There was also sufficient evidence, properly admitted at trial, to find that the marijuana laden ship was a "vessel of the United States." When officers of the Coast Guard approached the ship, they observed that it was flying an American flag and had "Miami, Florida" written on its stern as a home port designation. When the officers boarded the defendants' vessel, they informed the crew that they were coming aboard under the authority of 14 U.S.C. § 89 (1956), which allows the Coast Guard to stop vessels in order to make inquiries and to check the registration documents. When documentation for the ship was requested, one of the crewmen presented a receipt for a Florida boat title application and a valid Florida boat registration certificate. The documentation revealed that the ship was registered to David P. Mulvie of 12135 Bird Drive, Miami, Florida. The registration numbers on the documents matched the number displayed on each side of the ship. Although the government did not authenticate the documents any further at trial, the boat title application and state registration were admissible as admissions of documentation in accordance with Coast Guard regulations. See 33 C.F.R. 173.15, 21, 23 and 25 (1981). The documents, furthermore, were admissible at trial against all defendant crewmen because a joint venture was charged and the documents were necessary for legal operation of the vessel. The admission thus extends to all crewmen who were involved in the venture. See United States v. McPartlin, 595 F.2d 1321, 1351 (7th Cir.) cert. denied 444 U.S. 833, 100 S.Ct. 65, 62 L.Ed.2d 43 (1979).
The evidence produced at trial was sufficient to prove that the ship carrying the appellants was a "vessel of the United States." That term is defined in 21 U.S.C. § 955b(c) (1981) as "(a)ny vessel documented under the laws of the United States or numbered as provided by the Federal Boat Safety Act of 1971, as amended, or owned in whole or in part by the United States or a citizen of the United States ...." The registration number found on the documents presented to the Coast Guard, which matched the numbers found on the sides of the vessel, complies with the numbering requirement of the Federal Boat Safety Act. See 46 U.S.C. §§ 1466 et seq. (1975 & Supp.1982). The aforementioned evidence of nationality also provides uncontroverted proof that the ship was a vessel of the United States.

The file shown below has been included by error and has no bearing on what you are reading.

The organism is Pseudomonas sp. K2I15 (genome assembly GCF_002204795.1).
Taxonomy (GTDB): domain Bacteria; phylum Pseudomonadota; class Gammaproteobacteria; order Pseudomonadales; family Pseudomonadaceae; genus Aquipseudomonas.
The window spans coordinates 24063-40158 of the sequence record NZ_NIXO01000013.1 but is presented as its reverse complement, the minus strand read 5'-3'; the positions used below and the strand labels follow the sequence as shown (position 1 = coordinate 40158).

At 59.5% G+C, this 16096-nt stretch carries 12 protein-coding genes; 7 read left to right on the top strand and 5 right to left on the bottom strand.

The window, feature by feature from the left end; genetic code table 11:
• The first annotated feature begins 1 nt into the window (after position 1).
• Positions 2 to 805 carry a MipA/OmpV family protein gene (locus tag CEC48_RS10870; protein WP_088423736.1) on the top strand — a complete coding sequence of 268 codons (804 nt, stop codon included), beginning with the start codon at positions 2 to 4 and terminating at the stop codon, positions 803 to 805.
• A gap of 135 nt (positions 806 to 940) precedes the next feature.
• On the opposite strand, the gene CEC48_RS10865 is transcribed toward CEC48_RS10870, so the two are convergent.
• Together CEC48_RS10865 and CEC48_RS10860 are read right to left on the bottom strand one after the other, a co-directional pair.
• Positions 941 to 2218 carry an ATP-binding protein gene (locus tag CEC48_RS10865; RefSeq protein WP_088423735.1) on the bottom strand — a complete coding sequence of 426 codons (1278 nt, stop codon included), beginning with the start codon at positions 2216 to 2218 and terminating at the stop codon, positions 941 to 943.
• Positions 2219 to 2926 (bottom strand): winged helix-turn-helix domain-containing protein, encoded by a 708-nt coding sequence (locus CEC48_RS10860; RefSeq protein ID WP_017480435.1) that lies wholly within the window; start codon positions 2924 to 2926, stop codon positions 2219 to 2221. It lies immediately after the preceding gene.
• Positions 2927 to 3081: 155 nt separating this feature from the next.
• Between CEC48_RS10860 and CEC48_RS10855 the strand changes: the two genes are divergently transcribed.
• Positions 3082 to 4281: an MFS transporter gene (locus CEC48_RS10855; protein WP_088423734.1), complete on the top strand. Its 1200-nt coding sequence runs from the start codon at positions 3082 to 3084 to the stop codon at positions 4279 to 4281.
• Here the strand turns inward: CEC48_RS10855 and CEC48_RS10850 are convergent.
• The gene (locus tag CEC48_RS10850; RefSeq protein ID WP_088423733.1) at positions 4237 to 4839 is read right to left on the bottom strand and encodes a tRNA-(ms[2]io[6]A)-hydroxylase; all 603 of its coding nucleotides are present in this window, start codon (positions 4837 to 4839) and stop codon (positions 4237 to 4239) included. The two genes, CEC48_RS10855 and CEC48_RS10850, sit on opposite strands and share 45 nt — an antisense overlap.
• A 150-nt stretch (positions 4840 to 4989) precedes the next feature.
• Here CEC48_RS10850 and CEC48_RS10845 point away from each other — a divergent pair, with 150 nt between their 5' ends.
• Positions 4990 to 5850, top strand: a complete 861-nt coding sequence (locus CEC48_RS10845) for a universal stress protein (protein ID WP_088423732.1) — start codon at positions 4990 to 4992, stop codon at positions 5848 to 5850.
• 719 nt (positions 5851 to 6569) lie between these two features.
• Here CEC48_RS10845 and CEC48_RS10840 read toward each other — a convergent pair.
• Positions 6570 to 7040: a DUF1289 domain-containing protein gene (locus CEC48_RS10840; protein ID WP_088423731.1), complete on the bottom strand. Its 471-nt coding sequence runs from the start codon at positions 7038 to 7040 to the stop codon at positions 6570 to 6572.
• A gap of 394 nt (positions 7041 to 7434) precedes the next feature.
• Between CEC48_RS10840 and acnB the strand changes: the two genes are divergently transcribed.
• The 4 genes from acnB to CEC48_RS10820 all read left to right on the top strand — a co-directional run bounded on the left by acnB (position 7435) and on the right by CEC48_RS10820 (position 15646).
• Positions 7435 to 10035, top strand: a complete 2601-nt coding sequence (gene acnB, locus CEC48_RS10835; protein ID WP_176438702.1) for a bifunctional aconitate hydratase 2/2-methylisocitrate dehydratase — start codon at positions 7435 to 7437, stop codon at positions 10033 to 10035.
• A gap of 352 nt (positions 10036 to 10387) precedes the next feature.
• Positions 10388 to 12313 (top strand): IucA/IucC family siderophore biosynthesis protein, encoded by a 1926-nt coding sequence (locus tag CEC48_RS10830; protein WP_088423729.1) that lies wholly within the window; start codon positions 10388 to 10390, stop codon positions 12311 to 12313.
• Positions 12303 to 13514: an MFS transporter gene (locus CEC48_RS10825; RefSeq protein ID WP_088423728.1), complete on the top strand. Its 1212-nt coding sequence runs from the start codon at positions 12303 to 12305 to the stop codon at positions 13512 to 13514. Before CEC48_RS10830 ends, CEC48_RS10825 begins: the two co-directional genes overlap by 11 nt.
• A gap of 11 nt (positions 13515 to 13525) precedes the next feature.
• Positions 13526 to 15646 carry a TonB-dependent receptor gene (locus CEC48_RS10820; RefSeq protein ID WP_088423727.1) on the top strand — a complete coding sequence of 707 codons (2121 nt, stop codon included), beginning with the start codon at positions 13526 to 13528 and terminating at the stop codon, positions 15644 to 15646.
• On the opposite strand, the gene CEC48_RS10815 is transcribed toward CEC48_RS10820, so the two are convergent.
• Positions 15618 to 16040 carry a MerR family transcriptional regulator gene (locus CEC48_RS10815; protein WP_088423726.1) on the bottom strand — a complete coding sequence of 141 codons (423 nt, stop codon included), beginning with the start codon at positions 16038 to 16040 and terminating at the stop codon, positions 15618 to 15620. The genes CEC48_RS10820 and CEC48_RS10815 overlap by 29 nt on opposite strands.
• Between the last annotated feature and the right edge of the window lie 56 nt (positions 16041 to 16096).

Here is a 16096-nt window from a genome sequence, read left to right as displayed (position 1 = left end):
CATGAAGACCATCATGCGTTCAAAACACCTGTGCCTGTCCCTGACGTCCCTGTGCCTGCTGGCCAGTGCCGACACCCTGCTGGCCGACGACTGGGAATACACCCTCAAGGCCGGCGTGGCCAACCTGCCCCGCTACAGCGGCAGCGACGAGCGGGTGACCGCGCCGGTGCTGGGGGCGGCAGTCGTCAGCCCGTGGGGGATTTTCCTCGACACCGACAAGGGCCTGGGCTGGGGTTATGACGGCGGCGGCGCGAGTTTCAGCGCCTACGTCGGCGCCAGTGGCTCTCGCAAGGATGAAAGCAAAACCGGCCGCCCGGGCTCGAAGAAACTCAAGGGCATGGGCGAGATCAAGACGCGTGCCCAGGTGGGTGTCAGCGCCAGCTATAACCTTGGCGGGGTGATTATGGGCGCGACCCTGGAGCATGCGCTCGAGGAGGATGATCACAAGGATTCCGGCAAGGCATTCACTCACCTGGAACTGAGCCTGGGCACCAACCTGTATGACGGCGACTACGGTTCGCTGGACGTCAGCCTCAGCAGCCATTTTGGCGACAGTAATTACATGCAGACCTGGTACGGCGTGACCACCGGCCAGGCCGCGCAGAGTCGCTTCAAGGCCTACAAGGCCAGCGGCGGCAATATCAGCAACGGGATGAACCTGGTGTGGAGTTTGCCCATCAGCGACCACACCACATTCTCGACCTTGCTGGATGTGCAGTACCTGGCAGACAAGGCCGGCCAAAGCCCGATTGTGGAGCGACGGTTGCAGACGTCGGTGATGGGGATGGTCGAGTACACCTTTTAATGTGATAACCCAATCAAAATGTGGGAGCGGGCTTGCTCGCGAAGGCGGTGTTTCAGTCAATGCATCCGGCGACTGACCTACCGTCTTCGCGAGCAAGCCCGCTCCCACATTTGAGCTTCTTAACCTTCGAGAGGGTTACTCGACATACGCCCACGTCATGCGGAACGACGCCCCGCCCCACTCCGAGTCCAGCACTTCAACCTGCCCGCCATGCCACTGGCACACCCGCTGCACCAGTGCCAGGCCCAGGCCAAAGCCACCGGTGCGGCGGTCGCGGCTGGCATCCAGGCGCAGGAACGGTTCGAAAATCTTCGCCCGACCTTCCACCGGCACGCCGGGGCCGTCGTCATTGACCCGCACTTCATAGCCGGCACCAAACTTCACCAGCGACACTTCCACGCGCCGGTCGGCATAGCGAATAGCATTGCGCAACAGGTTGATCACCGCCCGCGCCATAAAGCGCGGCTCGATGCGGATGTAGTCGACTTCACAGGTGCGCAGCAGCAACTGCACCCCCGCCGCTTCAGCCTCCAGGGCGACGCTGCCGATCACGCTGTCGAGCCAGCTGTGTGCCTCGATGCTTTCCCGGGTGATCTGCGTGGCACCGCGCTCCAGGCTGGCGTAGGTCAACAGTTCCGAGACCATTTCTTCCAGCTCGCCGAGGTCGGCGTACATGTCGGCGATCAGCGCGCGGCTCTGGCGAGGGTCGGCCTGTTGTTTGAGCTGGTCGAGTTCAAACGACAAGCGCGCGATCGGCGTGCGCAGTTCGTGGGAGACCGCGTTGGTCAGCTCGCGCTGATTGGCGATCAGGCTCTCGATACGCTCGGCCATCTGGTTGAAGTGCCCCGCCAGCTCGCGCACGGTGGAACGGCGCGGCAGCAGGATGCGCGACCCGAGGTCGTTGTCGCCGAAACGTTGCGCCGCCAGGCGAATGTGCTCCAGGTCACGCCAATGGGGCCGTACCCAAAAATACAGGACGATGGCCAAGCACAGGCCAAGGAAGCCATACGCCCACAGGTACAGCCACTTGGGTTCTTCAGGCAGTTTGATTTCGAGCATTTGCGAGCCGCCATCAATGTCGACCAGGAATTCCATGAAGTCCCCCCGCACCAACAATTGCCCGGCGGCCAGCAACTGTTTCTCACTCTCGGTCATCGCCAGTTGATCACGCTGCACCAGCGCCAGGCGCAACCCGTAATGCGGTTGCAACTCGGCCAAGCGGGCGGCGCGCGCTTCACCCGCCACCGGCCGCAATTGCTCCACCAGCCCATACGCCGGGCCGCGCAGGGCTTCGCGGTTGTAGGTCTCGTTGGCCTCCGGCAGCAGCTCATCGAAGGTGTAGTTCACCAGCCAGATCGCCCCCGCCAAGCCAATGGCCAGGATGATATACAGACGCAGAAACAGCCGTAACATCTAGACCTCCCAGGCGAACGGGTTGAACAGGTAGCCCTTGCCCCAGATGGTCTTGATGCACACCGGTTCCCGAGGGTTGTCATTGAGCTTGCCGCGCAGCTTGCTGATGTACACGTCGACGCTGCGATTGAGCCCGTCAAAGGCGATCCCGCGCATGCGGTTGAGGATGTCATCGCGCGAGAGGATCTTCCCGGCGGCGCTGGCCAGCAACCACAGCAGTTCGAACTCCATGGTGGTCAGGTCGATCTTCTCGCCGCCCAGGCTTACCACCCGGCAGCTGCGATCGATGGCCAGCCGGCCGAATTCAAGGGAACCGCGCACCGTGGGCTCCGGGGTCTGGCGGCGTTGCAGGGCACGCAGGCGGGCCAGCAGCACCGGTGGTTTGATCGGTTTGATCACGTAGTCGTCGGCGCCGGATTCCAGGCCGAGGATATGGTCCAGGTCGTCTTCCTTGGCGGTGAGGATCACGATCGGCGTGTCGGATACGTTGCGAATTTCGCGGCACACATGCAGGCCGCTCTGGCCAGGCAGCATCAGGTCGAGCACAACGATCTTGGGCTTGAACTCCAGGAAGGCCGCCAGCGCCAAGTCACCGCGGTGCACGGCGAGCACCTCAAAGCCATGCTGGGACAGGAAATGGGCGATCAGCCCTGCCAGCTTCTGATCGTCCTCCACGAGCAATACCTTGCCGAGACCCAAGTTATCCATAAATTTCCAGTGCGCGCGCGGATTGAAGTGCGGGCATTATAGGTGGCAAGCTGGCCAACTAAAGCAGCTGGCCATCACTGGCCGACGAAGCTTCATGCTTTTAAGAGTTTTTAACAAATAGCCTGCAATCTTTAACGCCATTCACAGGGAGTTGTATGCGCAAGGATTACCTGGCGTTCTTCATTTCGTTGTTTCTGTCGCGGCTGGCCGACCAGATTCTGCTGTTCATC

The physical presence of inadmissible evidence at trial provides another major issue on which the defendants appeal. During the presentation of the government's case, two bales of marijuana were brought into the courtroom. Because of a break in the chain of custody, the marijuana bales were suppressed. The appellants moved for a mistrial because the inadmissible evidence had been brought into view of the jury. The motion for a mistrial was denied, but the district court offered to give curative instructions on the unfortunate event if requested by the defense counsel. Making the tactical decision that the bales should not be drawn to the direct attention of the jury right after the event and that the jury's recollection of the bales should not be refreshed in the court's final instructions, the appellants never requested a curative instruction. We find that the district court did not abuse its discretion by denying the motion for a mistrial. In light of other evidence introduced at trial, including photographs of marijuana bales stacked in the cabin of the ship and a small sample of marijuana which had been used for an identification test, we do not find that the physical presence of the bales in the court room rises to the level of prejudice necessitating a new trial. See Arizona v. Washington, 434 U.S. 497, 505-15, 98 S.Ct. 824, 830-35, 54 L.Ed.2d 717 (1978).
The other claims raised by the appellants, individually and collectively, are equally without merit. We, accordingly, affirm the decision of the district court.